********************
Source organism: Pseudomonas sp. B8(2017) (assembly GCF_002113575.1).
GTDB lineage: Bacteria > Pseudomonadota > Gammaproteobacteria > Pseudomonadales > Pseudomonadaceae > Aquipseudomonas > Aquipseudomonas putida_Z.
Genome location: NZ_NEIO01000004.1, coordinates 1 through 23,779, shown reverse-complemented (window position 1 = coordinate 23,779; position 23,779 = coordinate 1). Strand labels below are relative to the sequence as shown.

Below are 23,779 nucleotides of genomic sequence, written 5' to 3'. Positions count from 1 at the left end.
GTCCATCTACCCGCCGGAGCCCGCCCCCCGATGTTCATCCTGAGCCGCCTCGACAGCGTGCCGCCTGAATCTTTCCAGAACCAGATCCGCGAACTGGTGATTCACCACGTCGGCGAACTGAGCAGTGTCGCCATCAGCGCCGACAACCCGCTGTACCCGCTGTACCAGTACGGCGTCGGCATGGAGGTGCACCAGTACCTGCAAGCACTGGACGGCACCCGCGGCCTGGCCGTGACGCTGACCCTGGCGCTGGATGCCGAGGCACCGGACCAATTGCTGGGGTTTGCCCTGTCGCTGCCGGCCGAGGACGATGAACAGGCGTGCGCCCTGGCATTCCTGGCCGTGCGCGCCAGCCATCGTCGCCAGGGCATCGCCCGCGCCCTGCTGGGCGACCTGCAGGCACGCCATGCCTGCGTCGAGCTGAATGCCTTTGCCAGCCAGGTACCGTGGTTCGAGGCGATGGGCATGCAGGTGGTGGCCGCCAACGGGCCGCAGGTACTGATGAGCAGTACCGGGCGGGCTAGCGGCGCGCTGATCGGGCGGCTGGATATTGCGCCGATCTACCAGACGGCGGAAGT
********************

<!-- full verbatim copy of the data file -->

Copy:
Source organism: Pseudomonas sp. B8(2017) (assembly GCF_002113575.1).
GTDB lineage: Bacteria > Pseudomonadota > Gammaproteobacteria > Pseudomonadales > Pseudomonadaceae > Aquipseudomonas > Aquipseudomonas putida_Z.
Genome location: NZ_NEIO01000004.1, coordinates 1 through 23,779, shown reverse-complemented (window position 1 = coordinate 23,779; position 23,779 = coordinate 1). Strand labels below are relative to the sequence as shown.

Below are 23,779 nucleotides of genomic sequence, written 5' to 3'. Positions count from 1 at the left end.
GTCCATCTACCCGCCGGAGCCCGCCCCCCGATGTTCATCCTGAGCCGCCTCGACAGCGTGCCGCCTGAATCTTTCCAGAACCAGATCCGCGAACTGGTGATTCACCACGTCGGCGAACTGAGCAGTGTCGCCATCAGCGCCGACAACCCGCTGTACCCGCTGTACCAGTACGGCGTCGGCATGGAGGTGCACCAGTACCTGCAAGCACTGGACGGCACCCGCGGCCTGGCCGTGACGCTGACCCTGGCGCTGGATGCCGAGGCACCGGACCAATTGCTGGGGTTTGCCCTGTCGCTGCCGGCCGAGGACGATGAACAGGCGTGCGCCCTGGCATTCCTGGCCGTGCGCGCCAGCCATCGTCGCCAGGGCATCGCCCGCGCCCTGCTGGGCGACCTGCAGGCACGCCATGCCTGCGTCGAGCTGAATGCCTTTGCCAGCCAGGTACCGTGGTTCGAGGCGATGGGCATGCAGGTGGTGGCCGCCAACGGGCCGCAGGTACTGATGAGCAGTACCGGGCGGGCTAGCGGCGCGCTGATCGGGCGGCTGGATATTGCGCCGATCTACCAGACGGCGGAAGT